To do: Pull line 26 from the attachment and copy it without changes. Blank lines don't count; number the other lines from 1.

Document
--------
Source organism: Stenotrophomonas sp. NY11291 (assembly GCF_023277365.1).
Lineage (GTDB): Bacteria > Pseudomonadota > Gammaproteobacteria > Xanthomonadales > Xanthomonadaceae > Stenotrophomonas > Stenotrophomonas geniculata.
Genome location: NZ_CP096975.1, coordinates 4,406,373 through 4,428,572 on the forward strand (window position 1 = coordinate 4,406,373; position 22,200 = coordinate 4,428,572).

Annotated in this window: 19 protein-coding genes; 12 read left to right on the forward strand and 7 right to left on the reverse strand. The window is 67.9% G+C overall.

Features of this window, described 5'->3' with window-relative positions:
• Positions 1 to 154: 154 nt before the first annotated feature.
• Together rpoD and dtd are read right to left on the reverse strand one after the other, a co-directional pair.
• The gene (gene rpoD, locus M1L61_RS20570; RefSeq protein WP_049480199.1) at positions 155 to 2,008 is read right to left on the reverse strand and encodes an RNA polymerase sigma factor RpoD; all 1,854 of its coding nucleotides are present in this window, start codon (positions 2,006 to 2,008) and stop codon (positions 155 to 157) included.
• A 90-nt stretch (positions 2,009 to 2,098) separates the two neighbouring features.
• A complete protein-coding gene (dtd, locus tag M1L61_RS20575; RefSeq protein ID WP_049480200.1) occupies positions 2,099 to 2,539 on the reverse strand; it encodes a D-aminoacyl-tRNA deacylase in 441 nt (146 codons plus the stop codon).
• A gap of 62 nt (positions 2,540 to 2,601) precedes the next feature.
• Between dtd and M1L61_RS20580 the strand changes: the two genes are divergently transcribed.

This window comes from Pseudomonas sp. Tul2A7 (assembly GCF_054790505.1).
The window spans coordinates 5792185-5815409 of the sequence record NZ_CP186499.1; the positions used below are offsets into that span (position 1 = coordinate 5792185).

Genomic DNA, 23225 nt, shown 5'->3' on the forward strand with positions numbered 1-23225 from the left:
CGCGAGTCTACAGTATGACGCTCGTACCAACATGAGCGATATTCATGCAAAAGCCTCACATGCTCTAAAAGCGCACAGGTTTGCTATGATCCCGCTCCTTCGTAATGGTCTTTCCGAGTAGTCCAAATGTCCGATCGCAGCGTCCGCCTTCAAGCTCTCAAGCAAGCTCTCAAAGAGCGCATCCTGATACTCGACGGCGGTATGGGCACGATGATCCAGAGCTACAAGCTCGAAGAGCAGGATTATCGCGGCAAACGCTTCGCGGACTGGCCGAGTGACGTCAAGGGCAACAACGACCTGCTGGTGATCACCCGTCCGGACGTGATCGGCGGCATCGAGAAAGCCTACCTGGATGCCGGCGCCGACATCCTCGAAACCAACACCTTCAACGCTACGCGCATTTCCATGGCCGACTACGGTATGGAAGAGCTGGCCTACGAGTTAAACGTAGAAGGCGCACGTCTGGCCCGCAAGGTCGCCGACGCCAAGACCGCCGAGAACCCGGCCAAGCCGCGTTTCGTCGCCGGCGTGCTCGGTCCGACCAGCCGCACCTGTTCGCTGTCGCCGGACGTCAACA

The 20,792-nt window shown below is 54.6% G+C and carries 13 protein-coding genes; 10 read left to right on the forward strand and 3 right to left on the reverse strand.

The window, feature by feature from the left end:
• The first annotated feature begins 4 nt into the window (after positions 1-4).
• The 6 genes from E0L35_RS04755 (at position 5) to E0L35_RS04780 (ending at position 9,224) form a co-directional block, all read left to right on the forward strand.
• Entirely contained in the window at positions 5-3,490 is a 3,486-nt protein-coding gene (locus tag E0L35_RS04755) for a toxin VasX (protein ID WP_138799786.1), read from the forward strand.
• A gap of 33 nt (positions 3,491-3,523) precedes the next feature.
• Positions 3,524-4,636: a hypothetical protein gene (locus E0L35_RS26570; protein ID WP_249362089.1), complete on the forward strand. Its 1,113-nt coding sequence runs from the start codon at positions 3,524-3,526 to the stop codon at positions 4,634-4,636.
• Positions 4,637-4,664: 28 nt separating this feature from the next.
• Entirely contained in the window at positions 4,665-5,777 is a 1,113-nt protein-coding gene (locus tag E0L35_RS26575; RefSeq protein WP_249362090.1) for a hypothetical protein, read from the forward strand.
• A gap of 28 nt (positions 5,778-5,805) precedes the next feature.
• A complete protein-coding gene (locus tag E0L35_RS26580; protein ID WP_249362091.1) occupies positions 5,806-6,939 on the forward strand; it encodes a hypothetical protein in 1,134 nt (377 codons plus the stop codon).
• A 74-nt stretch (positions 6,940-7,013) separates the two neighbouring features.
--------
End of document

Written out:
• A gap of 28 nt (positions 5,778-5,805) precedes the next feature.